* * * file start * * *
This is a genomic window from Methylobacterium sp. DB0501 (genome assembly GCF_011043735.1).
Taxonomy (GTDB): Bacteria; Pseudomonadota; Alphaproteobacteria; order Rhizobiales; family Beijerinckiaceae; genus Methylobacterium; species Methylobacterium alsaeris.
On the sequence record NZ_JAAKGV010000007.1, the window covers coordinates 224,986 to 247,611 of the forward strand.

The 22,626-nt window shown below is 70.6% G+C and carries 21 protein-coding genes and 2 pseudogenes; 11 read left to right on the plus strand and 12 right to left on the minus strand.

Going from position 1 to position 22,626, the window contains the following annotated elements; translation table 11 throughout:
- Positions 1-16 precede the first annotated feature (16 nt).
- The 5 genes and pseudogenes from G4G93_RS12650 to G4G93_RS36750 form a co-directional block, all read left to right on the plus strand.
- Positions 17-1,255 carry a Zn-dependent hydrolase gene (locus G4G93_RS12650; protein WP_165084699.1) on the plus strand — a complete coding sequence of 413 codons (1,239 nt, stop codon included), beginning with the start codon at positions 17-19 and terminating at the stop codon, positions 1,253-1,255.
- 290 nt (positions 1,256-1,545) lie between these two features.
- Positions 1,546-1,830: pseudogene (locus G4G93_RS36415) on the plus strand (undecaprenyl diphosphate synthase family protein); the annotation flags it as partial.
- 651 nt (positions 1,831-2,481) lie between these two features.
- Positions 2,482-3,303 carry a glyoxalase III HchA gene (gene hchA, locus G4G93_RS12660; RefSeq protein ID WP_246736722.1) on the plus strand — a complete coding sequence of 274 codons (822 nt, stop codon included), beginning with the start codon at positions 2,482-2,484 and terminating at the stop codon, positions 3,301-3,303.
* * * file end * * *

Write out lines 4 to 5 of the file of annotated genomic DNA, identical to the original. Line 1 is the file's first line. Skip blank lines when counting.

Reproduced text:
The 22,626-nt window shown below is 70.6% G+C and carries 21 protein-coding genes and 2 pseudogenes; 11 read left to right on the plus strand and 12 right to left on the minus strand.

Going from position 1 to position 22,626, the window contains the following annotated elements; translation table 11 throughout: